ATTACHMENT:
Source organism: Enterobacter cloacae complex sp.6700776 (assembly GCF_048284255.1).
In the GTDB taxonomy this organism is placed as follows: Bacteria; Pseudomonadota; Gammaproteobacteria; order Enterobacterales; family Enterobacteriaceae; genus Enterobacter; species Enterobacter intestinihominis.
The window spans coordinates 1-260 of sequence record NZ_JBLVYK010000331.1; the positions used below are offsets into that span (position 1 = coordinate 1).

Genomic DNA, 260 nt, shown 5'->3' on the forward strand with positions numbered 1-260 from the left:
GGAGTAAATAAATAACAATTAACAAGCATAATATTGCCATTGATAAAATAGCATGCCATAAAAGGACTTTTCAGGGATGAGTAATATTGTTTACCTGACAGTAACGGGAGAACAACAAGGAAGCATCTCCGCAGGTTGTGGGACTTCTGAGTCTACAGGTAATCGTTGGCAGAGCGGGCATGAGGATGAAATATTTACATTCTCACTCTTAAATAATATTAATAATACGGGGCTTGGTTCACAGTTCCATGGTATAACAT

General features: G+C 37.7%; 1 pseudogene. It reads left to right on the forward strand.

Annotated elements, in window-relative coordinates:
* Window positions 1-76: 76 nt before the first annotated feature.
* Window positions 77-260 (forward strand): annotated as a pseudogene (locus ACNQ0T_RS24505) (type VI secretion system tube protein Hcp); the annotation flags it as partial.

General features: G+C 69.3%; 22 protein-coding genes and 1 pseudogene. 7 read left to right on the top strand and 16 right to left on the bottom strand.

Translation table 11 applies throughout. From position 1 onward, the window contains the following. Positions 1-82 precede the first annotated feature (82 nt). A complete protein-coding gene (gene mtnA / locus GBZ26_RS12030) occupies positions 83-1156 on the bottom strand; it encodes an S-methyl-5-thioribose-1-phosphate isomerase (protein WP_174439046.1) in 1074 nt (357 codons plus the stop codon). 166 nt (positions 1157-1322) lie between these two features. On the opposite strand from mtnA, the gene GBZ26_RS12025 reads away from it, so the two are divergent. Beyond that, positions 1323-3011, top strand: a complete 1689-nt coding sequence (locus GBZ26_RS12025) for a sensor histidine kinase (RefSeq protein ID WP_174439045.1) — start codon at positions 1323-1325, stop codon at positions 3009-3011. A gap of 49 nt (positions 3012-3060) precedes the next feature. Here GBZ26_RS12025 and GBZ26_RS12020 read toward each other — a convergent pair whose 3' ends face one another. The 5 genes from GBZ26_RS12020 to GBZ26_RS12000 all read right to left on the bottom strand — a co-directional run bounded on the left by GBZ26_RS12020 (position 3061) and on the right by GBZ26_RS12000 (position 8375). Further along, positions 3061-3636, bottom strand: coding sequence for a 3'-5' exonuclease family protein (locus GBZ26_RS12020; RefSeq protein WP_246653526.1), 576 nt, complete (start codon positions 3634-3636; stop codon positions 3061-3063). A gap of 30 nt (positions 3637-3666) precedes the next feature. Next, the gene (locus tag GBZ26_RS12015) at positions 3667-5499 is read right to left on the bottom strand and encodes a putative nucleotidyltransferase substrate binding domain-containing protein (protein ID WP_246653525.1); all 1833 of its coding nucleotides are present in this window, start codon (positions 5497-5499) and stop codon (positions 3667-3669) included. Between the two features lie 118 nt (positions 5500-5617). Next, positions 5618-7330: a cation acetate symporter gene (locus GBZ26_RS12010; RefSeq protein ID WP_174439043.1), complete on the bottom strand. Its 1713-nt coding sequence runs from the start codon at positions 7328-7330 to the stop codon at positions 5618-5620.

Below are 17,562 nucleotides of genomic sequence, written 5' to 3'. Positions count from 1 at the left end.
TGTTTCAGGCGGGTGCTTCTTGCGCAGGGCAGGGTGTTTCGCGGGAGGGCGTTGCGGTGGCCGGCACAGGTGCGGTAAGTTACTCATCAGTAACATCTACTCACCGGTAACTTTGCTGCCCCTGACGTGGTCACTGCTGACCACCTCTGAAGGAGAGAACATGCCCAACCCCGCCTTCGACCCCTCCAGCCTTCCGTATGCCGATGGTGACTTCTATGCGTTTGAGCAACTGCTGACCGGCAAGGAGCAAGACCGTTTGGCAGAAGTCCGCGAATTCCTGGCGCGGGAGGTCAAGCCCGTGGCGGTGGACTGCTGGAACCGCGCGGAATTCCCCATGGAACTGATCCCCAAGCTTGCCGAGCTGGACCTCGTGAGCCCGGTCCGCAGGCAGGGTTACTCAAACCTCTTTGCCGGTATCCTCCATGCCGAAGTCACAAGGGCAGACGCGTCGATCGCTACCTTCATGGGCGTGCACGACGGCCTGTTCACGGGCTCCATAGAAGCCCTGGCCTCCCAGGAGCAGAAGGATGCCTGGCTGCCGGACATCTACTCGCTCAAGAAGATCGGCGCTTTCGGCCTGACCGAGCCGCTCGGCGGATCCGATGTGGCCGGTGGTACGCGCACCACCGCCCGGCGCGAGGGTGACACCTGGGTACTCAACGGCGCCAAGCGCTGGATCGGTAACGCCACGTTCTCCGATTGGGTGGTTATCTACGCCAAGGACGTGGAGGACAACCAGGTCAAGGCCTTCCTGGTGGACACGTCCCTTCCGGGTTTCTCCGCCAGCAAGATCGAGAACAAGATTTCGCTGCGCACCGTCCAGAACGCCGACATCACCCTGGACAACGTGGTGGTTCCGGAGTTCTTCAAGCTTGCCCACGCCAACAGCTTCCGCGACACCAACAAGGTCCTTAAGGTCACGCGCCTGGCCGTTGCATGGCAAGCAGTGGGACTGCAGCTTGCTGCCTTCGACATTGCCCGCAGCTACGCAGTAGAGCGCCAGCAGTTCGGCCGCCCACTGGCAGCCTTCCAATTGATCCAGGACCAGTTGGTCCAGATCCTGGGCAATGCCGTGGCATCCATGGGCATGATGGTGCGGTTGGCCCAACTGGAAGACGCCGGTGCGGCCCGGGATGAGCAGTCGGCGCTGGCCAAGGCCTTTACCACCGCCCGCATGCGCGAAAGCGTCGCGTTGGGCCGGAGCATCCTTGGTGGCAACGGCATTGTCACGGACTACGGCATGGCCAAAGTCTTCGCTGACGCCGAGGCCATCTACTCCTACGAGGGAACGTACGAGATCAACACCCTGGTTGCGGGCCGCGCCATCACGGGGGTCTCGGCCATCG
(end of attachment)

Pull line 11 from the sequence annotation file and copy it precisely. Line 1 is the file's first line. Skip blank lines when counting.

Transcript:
Translation table 11 applies throughout. From position 1 onward, the window contains the following. Positions 1-82 precede the first annotated feature (82 nt). A complete protein-coding gene (gene mtnA / locus GBZ26_RS12030) occupies positions 83-1156 on the bottom strand; it encodes an S-methyl-5-thioribose-1-phosphate isomerase (protein WP_174439046.1) in 1074 nt (357 codons plus the stop codon). 166 nt (positions 1157-1322) lie between these two features. On the opposite strand from mtnA, the gene GBZ26_RS12025 reads away from it, so the two are divergent. Beyond that, positions 1323-3011, top strand: a complete 1689-nt coding sequence (locus GBZ26_RS12025) for a sensor histidine kinase (RefSeq protein ID WP_174439045.1) — start codon at positions 1323-1325, stop codon at positions 3009-3011. A gap of 49 nt (positions 3012-3060) precedes the next feature. Here GBZ26_RS12025 and GBZ26_RS12020 read toward each other — a convergent pair whose 3' ends face one another. The 5 genes from GBZ26_RS12020 to GBZ26_RS12000 all read right to left on the bottom strand — a co-directional run bounded on the left by GBZ26_RS12020 (position 3061) and on the right by GBZ26_RS12000 (position 8375). Further along, positions 3061-3636, bottom strand: coding sequence for a 3'-5' exonuclease family protein (locus GBZ26_RS12020; RefSeq protein WP_246653526.1), 576 nt, complete (start codon positions 3634-3636; stop codon positions 3061-3063). A gap of 30 nt (positions 3637-3666) precedes the next feature. Next, the gene (locus tag GBZ26_RS12015) at positions 3667-5499 is read right to left on the bottom strand and encodes a putative nucleotidyltransferase substrate binding domain-containing protein (protein ID WP_246653525.1); all 1833 of its coding nucleotides are present in this window, start codon (positions 5497-5499) and stop codon (positions 3667-3669) included. Between the two features lie 118 nt (positions 5500-5617). Next, positions 5618-7330: a cation acetate symporter gene (locus GBZ26_RS12010; RefSeq protein ID WP_174439043.1), complete on the bottom strand. Its 1713-nt coding sequence runs from the start codon at positions 7328-7330 to the stop codon at positions 5618-5620.